Cover Arrangements: Don’t Reinvent the Wheel

If you are a musician who is hired for weddings and other events you are probably asked to cover popular songs. Many of these are so ubiquitous that charts for them are readily available in “Real Books” and “Best of the Decade” collections.

But your customers have a wide range of musical tastes. While you may charge extra for obtaining the sheet music for their request, sometimes it is either not readily available or you need it arranged for a particular combination of instruments (e.g., string quartet, violin and guitar, etc).

If your usual method of arranging a pop song is to play the mp3 or YouTube video over and over while you attempt to transcribe what’s being played, here are a couple of helpful hints:

Continue reading

What Do YOU Want To Know???

I’ve added a new page to this site – in the top bar next to Contact you will now find a link:

What Do YOU Want To Know? Use Betty’s Brain

Do you need

  •  to know something I haven’t addressed?
  •  some topic researched but don’t have good Google-fu skilz?
  •  a piece of music written, transcribed, or the sheet music located?
  • a wingwoman to accompany you to test/buy some gear (musical, tech, even a car)?
  • an acoustic or electric violist/violinist for your event, or to sub at your band’s gig?
  • something else with which I could help? Tell me about it…

I’m available for any of the above – hire my brain! Ask me for a quote:

Web Classes for Sibelius 7 and Finale 2012

I’ve been using the music notation software Sibelius for 4+ years (after initially using an inexpensive app, Noteworthy Composer, which surprisingly is still available!), with occasional forays into Finale since my bandmate uses that. All this time I’ve been “winging it” with Sib… which if you know me means I intuit a lot of it, and Google for info on more arcane functions if I can’t find it in the 500-page not always well indexed pdf manual.

I’ve felt that there are probably more efficient methods to accomplish time-consuming tasks (e.g., inputting notes) than how I do it. But the only accessible source I found for that was Berklee’s online courses, which cost $1,200 (non-credit; more if credit) for a 12-week session. So I was excited to see the Sibelius Blog mention another online course, which costs $199 for a 10-week session!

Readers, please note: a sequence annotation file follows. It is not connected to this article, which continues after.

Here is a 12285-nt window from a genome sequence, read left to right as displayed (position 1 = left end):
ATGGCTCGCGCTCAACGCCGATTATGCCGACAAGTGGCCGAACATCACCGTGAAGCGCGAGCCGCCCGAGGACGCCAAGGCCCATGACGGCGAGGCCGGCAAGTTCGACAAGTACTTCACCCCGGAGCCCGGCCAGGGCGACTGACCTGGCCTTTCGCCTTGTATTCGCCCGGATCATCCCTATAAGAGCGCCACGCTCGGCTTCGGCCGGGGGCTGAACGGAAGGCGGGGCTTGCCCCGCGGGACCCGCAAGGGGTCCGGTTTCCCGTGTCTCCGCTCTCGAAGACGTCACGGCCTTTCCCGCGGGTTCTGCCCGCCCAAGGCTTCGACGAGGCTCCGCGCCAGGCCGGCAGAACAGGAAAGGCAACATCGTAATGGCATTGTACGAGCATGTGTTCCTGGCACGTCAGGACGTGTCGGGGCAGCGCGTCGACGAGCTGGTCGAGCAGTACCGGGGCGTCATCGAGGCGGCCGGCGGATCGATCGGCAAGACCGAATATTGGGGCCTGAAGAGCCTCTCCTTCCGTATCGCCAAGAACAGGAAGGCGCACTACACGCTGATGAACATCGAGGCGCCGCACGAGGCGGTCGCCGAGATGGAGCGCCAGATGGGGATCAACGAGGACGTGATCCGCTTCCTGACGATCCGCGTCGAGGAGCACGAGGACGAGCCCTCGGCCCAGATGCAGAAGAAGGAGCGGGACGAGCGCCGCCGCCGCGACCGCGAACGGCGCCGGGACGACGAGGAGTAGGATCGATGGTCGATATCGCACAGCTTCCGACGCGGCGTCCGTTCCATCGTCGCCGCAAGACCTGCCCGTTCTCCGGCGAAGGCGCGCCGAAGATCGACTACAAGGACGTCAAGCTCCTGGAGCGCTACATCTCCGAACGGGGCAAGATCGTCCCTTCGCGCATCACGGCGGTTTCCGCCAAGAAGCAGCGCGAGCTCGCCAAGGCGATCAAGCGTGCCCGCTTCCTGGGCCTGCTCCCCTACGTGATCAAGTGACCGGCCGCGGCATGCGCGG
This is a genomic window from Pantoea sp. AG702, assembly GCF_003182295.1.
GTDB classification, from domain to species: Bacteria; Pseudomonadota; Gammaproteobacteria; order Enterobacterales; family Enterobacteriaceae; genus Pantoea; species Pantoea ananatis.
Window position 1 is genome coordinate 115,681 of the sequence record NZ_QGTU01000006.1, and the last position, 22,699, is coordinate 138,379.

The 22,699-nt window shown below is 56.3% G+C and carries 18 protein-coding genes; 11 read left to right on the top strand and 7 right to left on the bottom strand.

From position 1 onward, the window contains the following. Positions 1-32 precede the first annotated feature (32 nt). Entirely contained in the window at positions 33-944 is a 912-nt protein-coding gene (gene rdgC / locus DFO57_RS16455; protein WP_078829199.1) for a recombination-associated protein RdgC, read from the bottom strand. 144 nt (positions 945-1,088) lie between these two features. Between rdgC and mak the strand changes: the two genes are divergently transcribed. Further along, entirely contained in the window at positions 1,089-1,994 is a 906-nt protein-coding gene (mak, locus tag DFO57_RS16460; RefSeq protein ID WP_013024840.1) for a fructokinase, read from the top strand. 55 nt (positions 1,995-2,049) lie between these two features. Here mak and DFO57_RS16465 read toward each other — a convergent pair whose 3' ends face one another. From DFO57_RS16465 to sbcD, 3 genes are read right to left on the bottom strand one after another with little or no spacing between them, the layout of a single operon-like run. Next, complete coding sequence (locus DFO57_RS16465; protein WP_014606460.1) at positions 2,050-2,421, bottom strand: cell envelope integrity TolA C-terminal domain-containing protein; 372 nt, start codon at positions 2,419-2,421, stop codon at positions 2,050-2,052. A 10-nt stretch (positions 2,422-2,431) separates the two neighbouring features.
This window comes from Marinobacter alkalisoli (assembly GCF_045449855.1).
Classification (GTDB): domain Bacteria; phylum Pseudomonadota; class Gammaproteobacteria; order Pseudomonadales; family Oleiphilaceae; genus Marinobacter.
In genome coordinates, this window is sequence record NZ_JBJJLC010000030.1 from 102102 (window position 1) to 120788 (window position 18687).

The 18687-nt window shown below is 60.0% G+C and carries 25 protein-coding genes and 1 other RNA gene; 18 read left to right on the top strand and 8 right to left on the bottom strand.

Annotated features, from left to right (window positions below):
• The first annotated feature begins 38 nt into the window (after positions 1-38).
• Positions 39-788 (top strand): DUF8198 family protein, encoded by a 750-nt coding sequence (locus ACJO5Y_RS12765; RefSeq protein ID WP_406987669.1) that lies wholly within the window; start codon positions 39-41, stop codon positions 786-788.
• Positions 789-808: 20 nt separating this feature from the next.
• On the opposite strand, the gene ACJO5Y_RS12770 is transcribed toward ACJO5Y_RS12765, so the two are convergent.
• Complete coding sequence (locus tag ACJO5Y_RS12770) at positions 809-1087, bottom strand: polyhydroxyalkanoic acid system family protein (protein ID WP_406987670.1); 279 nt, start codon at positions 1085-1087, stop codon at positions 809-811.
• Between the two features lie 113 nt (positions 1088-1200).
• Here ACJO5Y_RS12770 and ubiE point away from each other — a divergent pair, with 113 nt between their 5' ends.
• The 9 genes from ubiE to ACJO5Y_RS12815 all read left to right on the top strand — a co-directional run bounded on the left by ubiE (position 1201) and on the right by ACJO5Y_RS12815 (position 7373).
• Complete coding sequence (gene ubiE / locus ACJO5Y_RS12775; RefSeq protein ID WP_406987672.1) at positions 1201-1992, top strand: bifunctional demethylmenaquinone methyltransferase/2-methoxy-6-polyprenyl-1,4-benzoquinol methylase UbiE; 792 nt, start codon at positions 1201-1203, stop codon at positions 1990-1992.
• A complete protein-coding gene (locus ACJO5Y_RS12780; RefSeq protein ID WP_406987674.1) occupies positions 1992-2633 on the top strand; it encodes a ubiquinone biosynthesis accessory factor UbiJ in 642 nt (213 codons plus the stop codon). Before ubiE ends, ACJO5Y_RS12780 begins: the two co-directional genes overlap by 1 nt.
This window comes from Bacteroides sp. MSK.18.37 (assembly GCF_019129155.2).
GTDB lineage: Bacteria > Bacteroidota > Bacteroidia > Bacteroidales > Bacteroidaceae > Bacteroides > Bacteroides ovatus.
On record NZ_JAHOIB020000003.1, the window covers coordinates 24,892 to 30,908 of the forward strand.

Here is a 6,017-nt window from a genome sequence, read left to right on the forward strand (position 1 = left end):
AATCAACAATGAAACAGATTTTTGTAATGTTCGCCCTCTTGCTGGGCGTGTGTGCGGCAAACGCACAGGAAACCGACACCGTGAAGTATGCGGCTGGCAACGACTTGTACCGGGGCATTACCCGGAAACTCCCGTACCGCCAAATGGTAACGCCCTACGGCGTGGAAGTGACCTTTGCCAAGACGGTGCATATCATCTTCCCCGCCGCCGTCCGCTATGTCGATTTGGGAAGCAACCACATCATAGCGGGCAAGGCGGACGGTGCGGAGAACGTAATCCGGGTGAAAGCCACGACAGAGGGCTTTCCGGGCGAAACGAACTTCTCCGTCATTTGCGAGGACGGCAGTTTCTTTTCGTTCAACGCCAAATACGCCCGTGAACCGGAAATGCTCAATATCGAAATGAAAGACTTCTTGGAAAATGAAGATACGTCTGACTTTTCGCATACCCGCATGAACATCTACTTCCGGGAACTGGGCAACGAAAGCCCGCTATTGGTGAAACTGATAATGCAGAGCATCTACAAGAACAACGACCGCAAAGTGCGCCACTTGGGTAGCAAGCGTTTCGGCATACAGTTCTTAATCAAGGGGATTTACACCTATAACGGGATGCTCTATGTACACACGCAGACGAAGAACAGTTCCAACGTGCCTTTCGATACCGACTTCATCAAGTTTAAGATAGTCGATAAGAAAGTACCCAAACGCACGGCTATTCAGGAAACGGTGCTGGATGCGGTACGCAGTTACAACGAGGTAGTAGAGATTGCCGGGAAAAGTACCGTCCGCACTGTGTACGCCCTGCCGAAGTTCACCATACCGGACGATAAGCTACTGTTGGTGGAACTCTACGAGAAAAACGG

Granted, it will cost me a bit more than that, because the course specifically covers Sibelius 7, and I only finally upgraded to version 6 in January (while I’m on the cutting edge of a lot of things, I avoid software upgrades like the plague as long as my current version does what I need, since there’s always some “gotcha” requiring hours of tweaking to remediate). But thankfully my educational discount from B&H comes through again, pricing the upgrade at $45 less than retail.

AND… here’s another way to discount that you can use: the course’s website platform offers new users a 20% discount coupon. Just go to their course listing page and fill out your contact info in offer box to be emailed a code for 20% off one course. NOTE: don’t do this until you find a course you want to take, as the coupon expires in 15 days.

The Sibelius 7 course, and also a Finale 2012 course from the same instructor, start June 18th. But they will apparently be run again in the fall. Also FYI this is not a “live” class – all the materials are presented in view-on-demand videos, so you can view and do the exercises on your own schedule.

Check out the other music courses presented though this site, too – besides standard stuff like music theory and guitar lessons, there are some interesting non-Western courses, such as lessons in Indian classical music and  Carnatic violin and vocals!